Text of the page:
In the 802.11 networks, lightweight access points broadcast a beacon at regular intervals, which coincides with the Delivery Traffic Indication Map (DTIM). After the access point broadcasts the beacon, it transmits any buffered broadcast and multicast frames based on the value set for the DTIM period. This feature allows power-saving clients to wake up at the appropriate time if they are expecting broadcast or multicast data.
Typically, the DTIM value is set to 1 (to transmit broadcast and multicast frames after every beacon) or 2 (to transmit broadcast and multicast frames after every other beacon). For instance, if the beacon period of the 802.11 network is 100 ms and the DTIM value is set to 1, the access point transmits buffered broadcast and multicast frames for 10 times every second. If the beacon period is 100 ms and the DTIM value is set to 2, the access point transmits buffered broadcast and multicast frames for 5 times every second. Either of these settings are suitable for applications, including Voice Over IP (VoIP), that expect frequent broadcast and multicast frames.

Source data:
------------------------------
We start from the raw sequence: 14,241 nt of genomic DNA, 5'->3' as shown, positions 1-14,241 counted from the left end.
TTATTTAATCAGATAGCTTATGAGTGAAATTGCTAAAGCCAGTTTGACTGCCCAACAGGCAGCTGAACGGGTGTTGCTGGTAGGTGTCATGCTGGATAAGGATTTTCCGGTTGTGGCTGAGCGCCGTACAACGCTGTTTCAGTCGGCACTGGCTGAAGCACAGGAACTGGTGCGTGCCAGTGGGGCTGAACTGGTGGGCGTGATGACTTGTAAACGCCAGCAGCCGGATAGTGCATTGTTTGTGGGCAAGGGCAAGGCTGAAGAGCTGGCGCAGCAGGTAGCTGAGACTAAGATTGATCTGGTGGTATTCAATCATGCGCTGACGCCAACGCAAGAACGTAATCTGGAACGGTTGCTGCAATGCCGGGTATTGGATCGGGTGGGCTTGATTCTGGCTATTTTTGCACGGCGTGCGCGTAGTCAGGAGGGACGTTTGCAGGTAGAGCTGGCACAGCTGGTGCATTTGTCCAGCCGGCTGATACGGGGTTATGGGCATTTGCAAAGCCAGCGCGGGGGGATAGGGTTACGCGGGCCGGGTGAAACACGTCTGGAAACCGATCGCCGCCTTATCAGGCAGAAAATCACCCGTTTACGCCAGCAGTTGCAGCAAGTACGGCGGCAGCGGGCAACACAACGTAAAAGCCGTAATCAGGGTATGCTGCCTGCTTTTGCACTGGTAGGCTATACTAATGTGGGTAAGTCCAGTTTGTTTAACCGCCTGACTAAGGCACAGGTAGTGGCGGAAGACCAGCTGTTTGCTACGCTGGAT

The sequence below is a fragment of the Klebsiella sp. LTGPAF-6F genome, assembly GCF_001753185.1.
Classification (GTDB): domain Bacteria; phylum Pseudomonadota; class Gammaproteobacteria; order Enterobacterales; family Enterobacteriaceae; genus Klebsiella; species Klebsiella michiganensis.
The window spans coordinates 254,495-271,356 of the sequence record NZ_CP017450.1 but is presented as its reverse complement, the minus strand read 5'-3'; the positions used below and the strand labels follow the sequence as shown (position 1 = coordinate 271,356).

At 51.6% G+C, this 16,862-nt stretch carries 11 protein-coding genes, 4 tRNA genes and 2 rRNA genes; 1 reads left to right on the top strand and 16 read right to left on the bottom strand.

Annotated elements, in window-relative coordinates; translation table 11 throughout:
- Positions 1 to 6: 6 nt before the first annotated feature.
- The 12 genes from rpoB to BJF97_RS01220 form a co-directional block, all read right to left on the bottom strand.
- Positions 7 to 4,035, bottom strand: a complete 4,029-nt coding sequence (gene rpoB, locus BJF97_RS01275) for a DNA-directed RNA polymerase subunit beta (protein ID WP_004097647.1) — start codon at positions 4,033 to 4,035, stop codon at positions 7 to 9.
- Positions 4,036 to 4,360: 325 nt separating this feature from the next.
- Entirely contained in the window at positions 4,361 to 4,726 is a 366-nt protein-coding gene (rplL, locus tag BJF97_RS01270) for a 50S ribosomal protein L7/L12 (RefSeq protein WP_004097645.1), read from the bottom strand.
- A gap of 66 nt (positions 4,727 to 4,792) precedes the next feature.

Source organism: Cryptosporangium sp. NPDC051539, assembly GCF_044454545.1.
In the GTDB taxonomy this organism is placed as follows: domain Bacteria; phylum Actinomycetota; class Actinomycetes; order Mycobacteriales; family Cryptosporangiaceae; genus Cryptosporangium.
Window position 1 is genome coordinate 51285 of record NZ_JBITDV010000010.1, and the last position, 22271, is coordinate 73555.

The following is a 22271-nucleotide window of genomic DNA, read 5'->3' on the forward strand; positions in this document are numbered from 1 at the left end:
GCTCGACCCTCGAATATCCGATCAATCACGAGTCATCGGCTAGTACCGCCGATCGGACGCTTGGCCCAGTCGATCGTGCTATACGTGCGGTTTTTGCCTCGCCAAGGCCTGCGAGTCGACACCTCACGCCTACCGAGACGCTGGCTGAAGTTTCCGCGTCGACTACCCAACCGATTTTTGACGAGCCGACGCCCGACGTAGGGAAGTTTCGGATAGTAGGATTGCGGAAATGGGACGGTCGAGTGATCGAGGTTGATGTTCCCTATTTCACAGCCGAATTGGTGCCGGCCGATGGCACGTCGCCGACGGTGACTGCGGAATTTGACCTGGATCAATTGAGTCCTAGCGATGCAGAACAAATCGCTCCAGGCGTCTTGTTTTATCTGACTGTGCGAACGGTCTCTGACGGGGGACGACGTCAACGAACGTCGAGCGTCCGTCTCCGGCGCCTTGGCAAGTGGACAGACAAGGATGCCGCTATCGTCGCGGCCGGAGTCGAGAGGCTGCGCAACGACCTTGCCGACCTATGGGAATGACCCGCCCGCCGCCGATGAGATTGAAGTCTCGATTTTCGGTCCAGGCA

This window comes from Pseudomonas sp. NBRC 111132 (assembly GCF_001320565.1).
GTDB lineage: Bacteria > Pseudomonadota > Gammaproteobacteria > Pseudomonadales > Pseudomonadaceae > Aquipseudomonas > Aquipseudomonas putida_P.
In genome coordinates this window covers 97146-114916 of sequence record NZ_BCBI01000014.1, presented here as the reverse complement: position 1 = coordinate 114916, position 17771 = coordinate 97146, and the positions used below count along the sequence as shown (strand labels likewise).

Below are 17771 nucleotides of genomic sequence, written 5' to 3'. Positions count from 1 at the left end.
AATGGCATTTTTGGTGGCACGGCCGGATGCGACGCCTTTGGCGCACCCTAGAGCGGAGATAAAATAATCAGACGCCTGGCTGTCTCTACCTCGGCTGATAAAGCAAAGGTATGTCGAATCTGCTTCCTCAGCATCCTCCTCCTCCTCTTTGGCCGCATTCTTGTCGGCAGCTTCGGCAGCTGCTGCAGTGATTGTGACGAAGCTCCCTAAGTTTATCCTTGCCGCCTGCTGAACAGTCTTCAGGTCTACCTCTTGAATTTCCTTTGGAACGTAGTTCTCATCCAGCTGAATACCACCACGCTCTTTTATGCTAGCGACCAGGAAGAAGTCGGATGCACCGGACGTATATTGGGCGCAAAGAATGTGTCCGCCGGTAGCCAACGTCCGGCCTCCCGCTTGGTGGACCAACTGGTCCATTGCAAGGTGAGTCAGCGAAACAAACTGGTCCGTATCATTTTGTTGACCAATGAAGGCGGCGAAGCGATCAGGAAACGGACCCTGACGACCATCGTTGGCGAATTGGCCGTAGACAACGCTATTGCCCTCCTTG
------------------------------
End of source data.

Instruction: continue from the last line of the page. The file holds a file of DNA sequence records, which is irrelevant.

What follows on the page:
However, the DTIM value can be set as high as 255 (to transmit broadcast and multicast frames after every 255th beacon). The only recommended DTIM values are 1 and 2; higher DTIM values will likely cause communications problems.
A beacon period, which is specified in milliseconds on the controller, is converted internally by the software to 802.11 Time Units (TUs), where 1 TU = 1.024 milliseconds. Depending on the AP model, the actual beacon period may vary slightly; for example, a beacon period of 100 ms may in practice equate to 104.448 ms.
You can configure the DTIM period for the 802.11 radio networks on specific WLANs. For example, you might want to set different DTIM values for voice and data WLANs.
This section contains the following subsections: